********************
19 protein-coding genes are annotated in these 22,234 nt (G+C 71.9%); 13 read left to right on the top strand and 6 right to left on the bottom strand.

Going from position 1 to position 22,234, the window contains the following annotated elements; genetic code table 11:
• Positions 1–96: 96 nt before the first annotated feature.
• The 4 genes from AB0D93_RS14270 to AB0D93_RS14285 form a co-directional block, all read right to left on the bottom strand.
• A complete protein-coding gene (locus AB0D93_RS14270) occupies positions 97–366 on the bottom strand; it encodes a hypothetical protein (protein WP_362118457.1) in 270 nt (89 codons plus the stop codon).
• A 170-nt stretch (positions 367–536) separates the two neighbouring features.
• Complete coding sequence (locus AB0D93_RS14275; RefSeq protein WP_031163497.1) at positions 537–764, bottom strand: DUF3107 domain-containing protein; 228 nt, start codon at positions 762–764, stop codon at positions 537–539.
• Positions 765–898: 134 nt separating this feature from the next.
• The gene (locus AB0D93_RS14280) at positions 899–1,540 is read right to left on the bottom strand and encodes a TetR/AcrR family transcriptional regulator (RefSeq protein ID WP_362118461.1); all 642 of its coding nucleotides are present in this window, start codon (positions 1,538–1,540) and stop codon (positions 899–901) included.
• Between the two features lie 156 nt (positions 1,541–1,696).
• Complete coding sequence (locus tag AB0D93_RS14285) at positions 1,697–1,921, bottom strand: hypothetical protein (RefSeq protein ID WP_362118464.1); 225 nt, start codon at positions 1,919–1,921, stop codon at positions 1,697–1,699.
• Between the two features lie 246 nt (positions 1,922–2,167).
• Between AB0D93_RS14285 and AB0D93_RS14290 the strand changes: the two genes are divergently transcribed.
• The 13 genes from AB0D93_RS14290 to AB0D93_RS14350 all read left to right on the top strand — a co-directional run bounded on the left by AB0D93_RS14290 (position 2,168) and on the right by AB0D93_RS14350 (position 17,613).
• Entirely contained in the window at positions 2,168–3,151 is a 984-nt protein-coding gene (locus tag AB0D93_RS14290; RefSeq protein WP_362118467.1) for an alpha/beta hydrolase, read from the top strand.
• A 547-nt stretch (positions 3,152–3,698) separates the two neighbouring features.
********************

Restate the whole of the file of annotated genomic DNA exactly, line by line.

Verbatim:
19 protein-coding genes are annotated in these 22,234 nt (G+C 71.9%); 13 read left to right on the top strand and 6 right to left on the bottom strand.

Going from position 1 to position 22,234, the window contains the following annotated elements; genetic code table 11:
• Positions 1–96: 96 nt before the first annotated feature.
• The 4 genes from AB0D93_RS14270 to AB0D93_RS14285 form a co-directional block, all read right to left on the bottom strand.
• A complete protein-coding gene (locus AB0D93_RS14270) occupies positions 97–366 on the bottom strand; it encodes a hypothetical protein (protein WP_362118457.1) in 270 nt (89 codons plus the stop codon).
• A 170-nt stretch (positions 367–536) separates the two neighbouring features.
• Complete coding sequence (locus AB0D93_RS14275; RefSeq protein WP_031163497.1) at positions 537–764, bottom strand: DUF3107 domain-containing protein; 228 nt, start codon at positions 762–764, stop codon at positions 537–539.
• Positions 765–898: 134 nt separating this feature from the next.
• The gene (locus AB0D93_RS14280) at positions 899–1,540 is read right to left on the bottom strand and encodes a TetR/AcrR family transcriptional regulator (RefSeq protein ID WP_362118461.1); all 642 of its coding nucleotides are present in this window, start codon (positions 1,538–1,540) and stop codon (positions 899–901) included.
• Between the two features lie 156 nt (positions 1,541–1,696).
• Complete coding sequence (locus tag AB0D93_RS14285) at positions 1,697–1,921, bottom strand: hypothetical protein (RefSeq protein ID WP_362118464.1); 225 nt, start codon at positions 1,919–1,921, stop codon at positions 1,697–1,699.
• Between the two features lie 246 nt (positions 1,922–2,167).
• Between AB0D93_RS14285 and AB0D93_RS14290 the strand changes: the two genes are divergently transcribed.
• The 13 genes from AB0D93_RS14290 to AB0D93_RS14350 all read left to right on the top strand — a co-directional run bounded on the left by AB0D93_RS14290 (position 2,168) and on the right by AB0D93_RS14350 (position 17,613).
• Entirely contained in the window at positions 2,168–3,151 is a 984-nt protein-coding gene (locus tag AB0D93_RS14290; RefSeq protein WP_362118467.1) for an alpha/beta hydrolase, read from the top strand.
• A 547-nt stretch (positions 3,152–3,698) separates the two neighbouring features.